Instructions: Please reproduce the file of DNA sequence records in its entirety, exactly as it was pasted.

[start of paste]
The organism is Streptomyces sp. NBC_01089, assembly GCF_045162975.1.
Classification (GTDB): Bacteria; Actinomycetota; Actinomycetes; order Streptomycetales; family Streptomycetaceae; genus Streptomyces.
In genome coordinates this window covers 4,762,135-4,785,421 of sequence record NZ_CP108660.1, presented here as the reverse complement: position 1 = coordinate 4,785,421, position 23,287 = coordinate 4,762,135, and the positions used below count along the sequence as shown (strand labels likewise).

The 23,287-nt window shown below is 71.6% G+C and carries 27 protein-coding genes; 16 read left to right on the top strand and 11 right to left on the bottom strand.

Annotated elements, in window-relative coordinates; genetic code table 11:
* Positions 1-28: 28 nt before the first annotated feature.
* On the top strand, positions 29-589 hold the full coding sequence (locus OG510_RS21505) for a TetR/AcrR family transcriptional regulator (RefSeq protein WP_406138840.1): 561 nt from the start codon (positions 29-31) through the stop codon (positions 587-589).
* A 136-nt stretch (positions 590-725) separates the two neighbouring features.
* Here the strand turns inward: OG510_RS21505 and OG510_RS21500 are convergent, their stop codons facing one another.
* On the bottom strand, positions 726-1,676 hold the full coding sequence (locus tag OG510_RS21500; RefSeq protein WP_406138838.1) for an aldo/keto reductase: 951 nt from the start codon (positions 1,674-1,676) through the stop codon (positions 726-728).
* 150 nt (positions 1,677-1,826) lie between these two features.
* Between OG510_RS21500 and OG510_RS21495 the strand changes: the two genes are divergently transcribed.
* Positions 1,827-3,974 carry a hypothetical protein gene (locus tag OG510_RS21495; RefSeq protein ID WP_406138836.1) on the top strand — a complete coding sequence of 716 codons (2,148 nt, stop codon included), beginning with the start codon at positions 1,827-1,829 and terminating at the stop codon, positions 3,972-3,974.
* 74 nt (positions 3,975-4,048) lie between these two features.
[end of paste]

The organism is Streptomyces sp. NBC_01089, assembly GCF_045162975.1.
Classification (GTDB): Bacteria; Actinomycetota; Actinomycetes; order Streptomycetales; family Streptomycetaceae; genus Streptomyces.
In genome coordinates this window covers 4,762,135-4,785,421 of sequence record NZ_CP108660.1, presented here as the reverse complement: position 1 = coordinate 4,785,421, position 23,287 = coordinate 4,762,135, and the positions used below count along the sequence as shown (strand labels likewise).

The 23,287-nt window shown below is 71.6% G+C and carries 27 protein-coding genes; 16 read left to right on the top strand and 11 right to left on the bottom strand.

Annotated elements, in window-relative coordinates; genetic code table 11:
* Positions 1-28: 28 nt before the first annotated feature.
* On the top strand, positions 29-589 hold the full coding sequence (locus OG510_RS21505) for a TetR/AcrR family transcriptional regulator (RefSeq protein WP_406138840.1): 561 nt from the start codon (positions 29-31) through the stop codon (positions 587-589).
* A 136-nt stretch (positions 590-725) separates the two neighbouring features.
* Here the strand turns inward: OG510_RS21505 and OG510_RS21500 are convergent, their stop codons facing one another.
* On the bottom strand, positions 726-1,676 hold the full coding sequence (locus tag OG510_RS21500; RefSeq protein WP_406138838.1) for an aldo/keto reductase: 951 nt from the start codon (positions 1,674-1,676) through the stop codon (positions 726-728).
* 150 nt (positions 1,677-1,826) lie between these two features.
* Between OG510_RS21500 and OG510_RS21495 the strand changes: the two genes are divergently transcribed.
* Positions 1,827-3,974 carry a hypothetical protein gene (locus tag OG510_RS21495; RefSeq protein ID WP_406138836.1) on the top strand — a complete coding sequence of 716 codons (2,148 nt, stop codon included), beginning with the start codon at positions 1,827-1,829 and terminating at the stop codon, positions 3,972-3,974.
* 74 nt (positions 3,975-4,048) lie between these two features.